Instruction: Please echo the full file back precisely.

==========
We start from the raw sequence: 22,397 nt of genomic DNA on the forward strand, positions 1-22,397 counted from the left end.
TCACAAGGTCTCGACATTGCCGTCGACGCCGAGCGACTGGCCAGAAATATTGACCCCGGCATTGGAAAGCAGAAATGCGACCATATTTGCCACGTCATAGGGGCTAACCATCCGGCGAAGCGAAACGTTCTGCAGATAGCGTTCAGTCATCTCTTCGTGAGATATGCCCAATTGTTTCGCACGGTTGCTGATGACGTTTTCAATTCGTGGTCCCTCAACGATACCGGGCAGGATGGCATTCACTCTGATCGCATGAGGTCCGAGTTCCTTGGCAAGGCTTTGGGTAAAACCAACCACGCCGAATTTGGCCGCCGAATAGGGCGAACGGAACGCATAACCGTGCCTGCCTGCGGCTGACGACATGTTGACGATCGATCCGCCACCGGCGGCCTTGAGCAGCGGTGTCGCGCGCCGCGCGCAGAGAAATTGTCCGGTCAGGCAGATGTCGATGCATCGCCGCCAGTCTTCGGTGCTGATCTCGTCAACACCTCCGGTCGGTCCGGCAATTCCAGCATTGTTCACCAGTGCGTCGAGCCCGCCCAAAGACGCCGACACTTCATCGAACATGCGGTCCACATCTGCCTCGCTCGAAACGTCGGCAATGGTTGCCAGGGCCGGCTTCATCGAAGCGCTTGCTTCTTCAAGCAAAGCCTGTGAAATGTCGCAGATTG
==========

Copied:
We start from the raw sequence: 22,397 nt of genomic DNA on the forward strand, positions 1-22,397 counted from the left end.
TCACAAGGTCTCGACATTGCCGTCGACGCCGAGCGACTGGCCAGAAATATTGACCCCGGCATTGGAAAGCAGAAATGCGACCATATTTGCCACGTCATAGGGGCTAACCATCCGGCGAAGCGAAACGTTCTGCAGATAGCGTTCAGTCATCTCTTCGTGAGATATGCCCAATTGTTTCGCACGGTTGCTGATGACGTTTTCAATTCGTGGTCCCTCAACGATACCGGGCAGGATGGCATTCACTCTGATCGCATGAGGTCCGAGTTCCTTGGCAAGGCTTTGGGTAAAACCAACCACGCCGAATTTGGCCGCCGAATAGGGCGAACGGAACGCATAACCGTGCCTGCCTGCGGCTGACGACATGTTGACGATCGATCCGCCACCGGCGGCCTTGAGCAGCGGTGTCGCGCGCCGCGCGCAGAGAAATTGTCCGGTCAGGCAGATGTCGATGCATCGCCGCCAGTCTTCGGTGCTGATCTCGTCAACACCTCCGGTCGGTCCGGCAATTCCAGCATTGTTCACCAGTGCGTCGAGCCCGCCCAAAGACGCCGACACTTCATCGAACATGCGGTCCACATCTGCCTCGCTCGAAACGTCGGCAATGGTTGCCAGGGCCGGCTTCATCGAAGCGCTTGCTTCTTCAAGCAAAGCCTGTGAAATGTCGCAGATTG